What stood out to you? There are so many things in there, well I mean of course I giggled with the spiritual spinach, loved that, but what else?
It reminds me a little bit of the Lehi's Tree of Life vision, like the groups of people and what people are doing and you know how some are going this way and some are shamed and some are worried about what the world's doing.
Read that broken part again.
"Broken hearts and broken houses?"
"Surely brothers and sisters, already too many church members have broken hearts and broken homes because of broken covenants and broken promises."
It goes back to that idea of being married to Christ, and caring more about that relationship than the festivities all around us.
So I also thought the end was really interesting. Where he says, "In these days, being of good cheer is part of being valient in the testimony of Jesus." And I don't know that I think about it that way. I feel like it's important to say I don't think it means just slap a happy face on yourself, or like to feel like you need to always be happy. Always be cheerful. Nothing bad ever happens cause we all know that's false and fake. But what does real cheer in the Gospel mean? And it's just hope, right? I mean, ultimately?
Yeah. And Jacob says, "cheer up your hearts."
"Lift up, look up," yeah.
Remember that you're free to choose. Like, that's awesome.
Yeah, I think so. Let's end by going to Doctrine and Covenants section 78, verse 18. And I will read that it says, "And ye cannot bear all things now; nevertheless, be of good cheer, for I will lead you along. The kingdom is yours and the blessings thereof are yours, and the riches of eternity are yours." That just goes right with what you're saying, Erin.
And when he says "you cannot bear all things now," I think that's, "Boy, ain't that the truth."
It's a lot.
But just everything is yours, if you just come back to him. Come back to your covenants, come back to accepting mercy and grace in your life and he's there. He has not forsaken you. He's not giving you a bill of divorcement. How you feel now? Do you feel like you're Isaiah scholars?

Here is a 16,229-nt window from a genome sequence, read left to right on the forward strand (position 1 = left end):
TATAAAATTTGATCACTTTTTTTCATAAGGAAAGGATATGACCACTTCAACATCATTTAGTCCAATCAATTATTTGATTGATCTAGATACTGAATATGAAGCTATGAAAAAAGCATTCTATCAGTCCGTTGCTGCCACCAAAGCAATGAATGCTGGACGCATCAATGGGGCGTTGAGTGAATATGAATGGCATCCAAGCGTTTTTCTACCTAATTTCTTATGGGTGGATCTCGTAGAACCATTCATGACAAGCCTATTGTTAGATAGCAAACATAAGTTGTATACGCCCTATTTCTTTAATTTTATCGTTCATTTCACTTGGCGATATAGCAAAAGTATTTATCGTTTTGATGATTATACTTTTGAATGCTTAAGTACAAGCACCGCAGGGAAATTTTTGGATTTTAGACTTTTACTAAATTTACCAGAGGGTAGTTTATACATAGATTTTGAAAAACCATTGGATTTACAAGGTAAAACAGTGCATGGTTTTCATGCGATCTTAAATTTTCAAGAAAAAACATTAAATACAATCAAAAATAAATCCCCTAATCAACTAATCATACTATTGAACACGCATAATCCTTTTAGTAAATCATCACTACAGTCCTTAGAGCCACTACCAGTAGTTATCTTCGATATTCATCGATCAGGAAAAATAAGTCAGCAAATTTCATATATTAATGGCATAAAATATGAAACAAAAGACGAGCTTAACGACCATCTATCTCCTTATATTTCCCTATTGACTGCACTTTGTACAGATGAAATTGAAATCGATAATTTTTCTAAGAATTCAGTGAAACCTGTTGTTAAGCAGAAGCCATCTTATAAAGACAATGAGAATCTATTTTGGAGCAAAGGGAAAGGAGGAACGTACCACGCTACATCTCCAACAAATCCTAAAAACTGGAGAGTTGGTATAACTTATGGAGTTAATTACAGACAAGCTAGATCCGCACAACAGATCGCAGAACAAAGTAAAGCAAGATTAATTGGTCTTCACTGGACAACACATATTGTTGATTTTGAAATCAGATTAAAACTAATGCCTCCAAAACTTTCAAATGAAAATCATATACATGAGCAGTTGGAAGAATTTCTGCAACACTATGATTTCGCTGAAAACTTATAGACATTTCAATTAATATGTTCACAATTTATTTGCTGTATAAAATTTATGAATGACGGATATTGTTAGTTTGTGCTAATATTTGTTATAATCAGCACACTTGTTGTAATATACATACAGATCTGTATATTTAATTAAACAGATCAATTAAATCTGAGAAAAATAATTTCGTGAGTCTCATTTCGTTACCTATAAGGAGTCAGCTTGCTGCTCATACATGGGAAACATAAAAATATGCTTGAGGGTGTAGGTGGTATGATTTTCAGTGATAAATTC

A little bit.
Do you feel a little better, I should say.
I'm really hoping this is the lesson I get to teach Sunday School. I feel super prepared now.
I do too because you are prepared. So I want to ask you this. What was your big takeaway? Like what's the one thing you're gonna remember from this lesson? Or if you were to go out of here and tell someone what you just did? What would you teach them?
There's a couple parts that I really loved. But one was totally how the word atonement means "cover." I love that and thinking about that in my life and thinking about how he covers us. I love that.
Learning that now, the meaning of that, do you think that will change the way you teach it or view it or anything? How does that affect you?
Yeah, definitely. I mean, it helps me in my daily life. But I think also teaching my kids. You know, "Atonement doesn't mean this act or this event that happened, but somebody's always there for you." I mean, that means that to me now, and I want to teach my kids that.
And when they sin to go, "It's okay. It's covered. The atonement covers that."
Erin, what about you?
I think my takeaway is slightly different, but related. It's the idea of his arm being long enough. I think there are times when I think, I don't know that God has any care over this specific thing that I really want, or I really need or like, I feel a little like the people saying, "Where have you been? I've been hanging out, where have you been?" You know? And so it's just a reminder to me like God never left. I don't have my bill of divorcement, you know, I mean, I really don't, and his hand is long enough for me.